I suspect most of us who identify as humans employ a variety of coping mechanisms just to get through the four letter word called life. Over the course of almost half a century now, I have used different coping methods and have relied heavily on several during exceedingly difficult times in my life. I talk about, and try to live my life through, a lens of social justice. This piece has no judgment but does hope to make space for how we each try to make it through trying times.
In 1996 I had seen the A&E adaptation of Jane Austen’s Pride and Prejudice. Now I must confess, during difficult times I would read and re-read Pride and Prejudice. When I saw this seminal film version of a most beloved novel, I knew I was home. Through the next several years, I would put the VHS tape in and watch this movie ad nauseam to soothe and console me. I so saw myself as Elizabeth Bennett played by the amazing Jennifer Ehle. It truly was my drug of choice. I was grateful to discover that I had a partner in crime, for my dear friend Bethie was equally addicted.
Years later, when I was feeling blue and down out, I found that I would keep re-reading the third Harry Potter novel. In fact, in 2003 when I was working on an NEH grant, I was reading the fifth Harry Potter novel. Upon finishing it, I asked my husband to mail me Harry Potter and the Prisoner of Azkaban as a tonic.
A while ago, I was at work — I do diversity/inclusion and racial equity workshops while also teaching social work. I was confronted by a white man in a workshop who was doing some posturing and asked “so what do you think about the gay agenda and should we also accept the pedophile agenda?” I have been doing these types of workshops for many many years now and rarely do I feel as though I have had the wind knocked out of me, but wow — I felt the severe punch. All I could say was: “I’m not sure I understand the question, or if there is a question?” I try to meet everyone where they are at on their respective journeys and I have to keep in mind that one cannot force someone to be where they are not. I also have to keep in mind that for those of us doing work around issues of diversity and inclusion there will always be an acceptable amount of trauma. That being said, when I finally got home, I knew I was going to self-medicate. I told my husband what happened, made myself a martini, and yes, we watched Pride and Prejudice.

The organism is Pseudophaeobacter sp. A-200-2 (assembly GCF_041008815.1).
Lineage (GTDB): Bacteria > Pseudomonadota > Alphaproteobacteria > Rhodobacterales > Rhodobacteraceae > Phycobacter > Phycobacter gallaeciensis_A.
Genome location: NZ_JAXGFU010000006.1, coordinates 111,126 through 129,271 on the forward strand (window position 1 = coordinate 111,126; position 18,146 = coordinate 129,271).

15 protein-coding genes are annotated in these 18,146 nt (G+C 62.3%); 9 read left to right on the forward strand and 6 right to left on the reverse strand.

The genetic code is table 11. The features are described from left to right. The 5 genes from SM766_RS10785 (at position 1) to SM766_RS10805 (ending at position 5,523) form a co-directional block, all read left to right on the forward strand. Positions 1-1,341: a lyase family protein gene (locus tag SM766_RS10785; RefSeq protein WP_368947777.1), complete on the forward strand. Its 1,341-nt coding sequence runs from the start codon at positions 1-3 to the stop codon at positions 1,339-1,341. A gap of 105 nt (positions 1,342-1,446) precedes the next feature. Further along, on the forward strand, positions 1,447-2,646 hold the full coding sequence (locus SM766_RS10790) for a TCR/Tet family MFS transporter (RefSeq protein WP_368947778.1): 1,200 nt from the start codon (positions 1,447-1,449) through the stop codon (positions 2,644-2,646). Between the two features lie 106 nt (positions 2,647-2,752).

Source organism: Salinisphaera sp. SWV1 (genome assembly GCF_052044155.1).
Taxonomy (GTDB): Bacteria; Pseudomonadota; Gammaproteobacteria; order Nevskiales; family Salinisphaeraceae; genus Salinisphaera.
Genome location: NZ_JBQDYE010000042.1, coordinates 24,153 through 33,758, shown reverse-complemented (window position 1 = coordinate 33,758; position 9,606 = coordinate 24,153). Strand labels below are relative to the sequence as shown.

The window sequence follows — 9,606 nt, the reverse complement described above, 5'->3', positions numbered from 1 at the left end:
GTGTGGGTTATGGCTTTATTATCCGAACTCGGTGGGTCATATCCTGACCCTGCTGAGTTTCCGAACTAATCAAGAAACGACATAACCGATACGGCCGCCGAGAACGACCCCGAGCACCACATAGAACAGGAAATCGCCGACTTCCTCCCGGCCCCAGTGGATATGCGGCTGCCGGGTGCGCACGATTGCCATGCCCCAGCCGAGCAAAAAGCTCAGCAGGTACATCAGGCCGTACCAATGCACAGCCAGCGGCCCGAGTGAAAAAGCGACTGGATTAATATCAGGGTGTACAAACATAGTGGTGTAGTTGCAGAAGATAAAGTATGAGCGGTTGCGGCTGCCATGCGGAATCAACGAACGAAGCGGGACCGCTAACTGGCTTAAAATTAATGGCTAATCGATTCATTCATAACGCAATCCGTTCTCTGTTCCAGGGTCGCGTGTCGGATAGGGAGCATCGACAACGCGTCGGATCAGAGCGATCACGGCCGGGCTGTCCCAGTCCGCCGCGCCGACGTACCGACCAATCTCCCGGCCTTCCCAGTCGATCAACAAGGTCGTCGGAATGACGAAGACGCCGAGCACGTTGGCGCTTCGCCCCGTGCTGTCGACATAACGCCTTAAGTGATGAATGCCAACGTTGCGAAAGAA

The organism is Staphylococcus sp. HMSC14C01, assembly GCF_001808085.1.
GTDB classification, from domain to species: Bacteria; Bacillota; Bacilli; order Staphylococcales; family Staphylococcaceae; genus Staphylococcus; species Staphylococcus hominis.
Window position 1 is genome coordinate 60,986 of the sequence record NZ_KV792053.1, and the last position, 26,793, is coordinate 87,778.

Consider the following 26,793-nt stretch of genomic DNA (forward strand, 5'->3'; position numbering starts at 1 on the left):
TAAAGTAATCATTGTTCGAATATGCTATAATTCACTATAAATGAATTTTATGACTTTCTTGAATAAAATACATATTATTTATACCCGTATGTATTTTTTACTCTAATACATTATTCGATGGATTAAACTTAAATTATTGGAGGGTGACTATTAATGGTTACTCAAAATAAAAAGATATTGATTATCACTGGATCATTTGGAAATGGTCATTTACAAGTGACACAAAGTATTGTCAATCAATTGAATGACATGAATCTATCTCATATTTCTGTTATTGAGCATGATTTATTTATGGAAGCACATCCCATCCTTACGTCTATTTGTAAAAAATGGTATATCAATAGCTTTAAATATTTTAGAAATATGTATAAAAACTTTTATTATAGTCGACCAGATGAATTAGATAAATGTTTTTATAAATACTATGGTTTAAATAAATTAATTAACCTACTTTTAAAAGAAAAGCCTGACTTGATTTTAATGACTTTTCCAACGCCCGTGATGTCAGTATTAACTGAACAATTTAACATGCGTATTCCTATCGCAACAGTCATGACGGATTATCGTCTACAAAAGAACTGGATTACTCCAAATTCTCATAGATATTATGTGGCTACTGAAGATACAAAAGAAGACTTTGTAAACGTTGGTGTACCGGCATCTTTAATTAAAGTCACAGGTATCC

As I write this, I am keenly aware of my own position of privilege and am also grateful that how we treat people with addictions looks much better than it did just 15 years ago. I’m grateful there are harm reduction models available and I hope we will continue to rely less and less on shame and blame. I also hope we continue to look at addiction and intersectionality. Are targeted groups more likely to rely on substances and if so, how do we change systems to create an equitable society and culture?
As we do this hard, important work and move together through the complicated journey of life, I hope everyone has as safe and reliable a drug of choice as my freedom to escape into the world of Miss Eliza Bennett.